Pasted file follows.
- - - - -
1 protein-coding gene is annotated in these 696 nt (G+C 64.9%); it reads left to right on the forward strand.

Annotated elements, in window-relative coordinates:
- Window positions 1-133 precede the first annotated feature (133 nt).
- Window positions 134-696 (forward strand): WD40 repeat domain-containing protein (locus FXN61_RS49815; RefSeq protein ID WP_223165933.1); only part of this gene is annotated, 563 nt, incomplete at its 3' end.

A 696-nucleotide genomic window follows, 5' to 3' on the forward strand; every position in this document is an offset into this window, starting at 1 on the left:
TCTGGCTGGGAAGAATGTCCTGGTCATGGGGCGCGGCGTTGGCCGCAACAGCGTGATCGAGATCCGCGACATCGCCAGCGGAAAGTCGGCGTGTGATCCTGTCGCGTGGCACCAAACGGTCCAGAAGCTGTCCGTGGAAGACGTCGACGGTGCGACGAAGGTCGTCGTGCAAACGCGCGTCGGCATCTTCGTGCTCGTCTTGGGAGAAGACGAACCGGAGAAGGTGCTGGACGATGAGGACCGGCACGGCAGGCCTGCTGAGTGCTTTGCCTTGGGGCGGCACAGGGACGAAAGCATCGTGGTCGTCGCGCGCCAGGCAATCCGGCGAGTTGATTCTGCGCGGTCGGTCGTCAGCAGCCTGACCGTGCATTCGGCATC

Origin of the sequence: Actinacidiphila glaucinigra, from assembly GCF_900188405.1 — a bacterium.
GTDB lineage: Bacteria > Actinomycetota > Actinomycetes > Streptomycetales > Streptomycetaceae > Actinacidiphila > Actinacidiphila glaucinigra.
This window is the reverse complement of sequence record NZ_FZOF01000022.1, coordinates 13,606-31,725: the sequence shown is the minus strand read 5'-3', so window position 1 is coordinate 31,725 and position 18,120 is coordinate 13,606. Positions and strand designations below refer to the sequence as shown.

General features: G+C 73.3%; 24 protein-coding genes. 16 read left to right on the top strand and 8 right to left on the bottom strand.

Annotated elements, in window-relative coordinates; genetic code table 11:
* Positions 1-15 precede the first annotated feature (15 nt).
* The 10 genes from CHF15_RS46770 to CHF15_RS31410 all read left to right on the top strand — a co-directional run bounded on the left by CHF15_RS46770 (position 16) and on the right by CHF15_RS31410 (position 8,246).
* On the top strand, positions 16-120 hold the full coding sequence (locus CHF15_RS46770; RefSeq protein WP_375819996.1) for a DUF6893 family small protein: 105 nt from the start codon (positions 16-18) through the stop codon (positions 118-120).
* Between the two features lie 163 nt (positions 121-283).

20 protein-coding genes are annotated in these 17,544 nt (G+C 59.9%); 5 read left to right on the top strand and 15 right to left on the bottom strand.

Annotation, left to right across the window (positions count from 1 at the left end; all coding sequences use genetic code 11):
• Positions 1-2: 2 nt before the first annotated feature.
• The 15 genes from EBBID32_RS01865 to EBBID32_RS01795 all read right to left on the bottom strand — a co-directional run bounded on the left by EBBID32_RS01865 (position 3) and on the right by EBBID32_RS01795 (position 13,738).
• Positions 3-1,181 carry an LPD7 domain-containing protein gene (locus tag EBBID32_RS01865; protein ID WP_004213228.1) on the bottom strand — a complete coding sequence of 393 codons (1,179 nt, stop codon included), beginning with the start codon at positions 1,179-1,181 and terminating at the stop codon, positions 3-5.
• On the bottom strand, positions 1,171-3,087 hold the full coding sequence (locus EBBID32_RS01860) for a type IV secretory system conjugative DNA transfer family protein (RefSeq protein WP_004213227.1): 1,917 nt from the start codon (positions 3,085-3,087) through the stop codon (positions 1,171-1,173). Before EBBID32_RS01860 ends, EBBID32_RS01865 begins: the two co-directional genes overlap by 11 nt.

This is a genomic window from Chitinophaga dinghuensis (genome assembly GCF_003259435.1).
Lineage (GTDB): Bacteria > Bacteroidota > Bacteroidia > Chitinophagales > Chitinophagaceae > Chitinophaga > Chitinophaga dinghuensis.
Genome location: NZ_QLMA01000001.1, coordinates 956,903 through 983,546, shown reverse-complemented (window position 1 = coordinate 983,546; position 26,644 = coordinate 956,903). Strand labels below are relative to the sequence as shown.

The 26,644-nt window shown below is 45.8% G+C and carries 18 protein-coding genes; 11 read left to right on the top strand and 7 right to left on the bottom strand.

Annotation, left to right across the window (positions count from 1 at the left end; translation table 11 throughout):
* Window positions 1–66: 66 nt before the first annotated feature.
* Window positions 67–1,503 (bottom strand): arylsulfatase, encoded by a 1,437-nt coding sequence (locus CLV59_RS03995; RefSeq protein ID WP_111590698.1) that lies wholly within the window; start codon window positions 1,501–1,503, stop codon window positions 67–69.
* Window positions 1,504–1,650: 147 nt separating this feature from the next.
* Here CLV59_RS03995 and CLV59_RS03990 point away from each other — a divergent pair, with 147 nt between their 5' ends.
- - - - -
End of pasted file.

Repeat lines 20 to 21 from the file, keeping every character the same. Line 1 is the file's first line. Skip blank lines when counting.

• Positions 3-1,181 carry an LPD7 domain-containing protein gene (locus tag EBBID32_RS01865; protein ID WP_004213228.1) on the bottom strand — a complete coding sequence of 393 codons (1,179 nt, stop codon included), beginning with the start codon at positions 1,179-1,181 and terminating at the stop codon, positions 3-5.
• On the bottom strand, positions 1,171-3,087 hold the full coding sequence (locus EBBID32_RS01860) for a type IV secretory system conjugative DNA transfer family protein (RefSeq protein WP_004213227.1): 1,917 nt from the start codon (positions 3,085-3,087) through the stop codon (positions 1,171-1,173). Before EBBID32_RS01860 ends, EBBID32_RS01865 begins: the two co-directional genes overlap by 11 nt.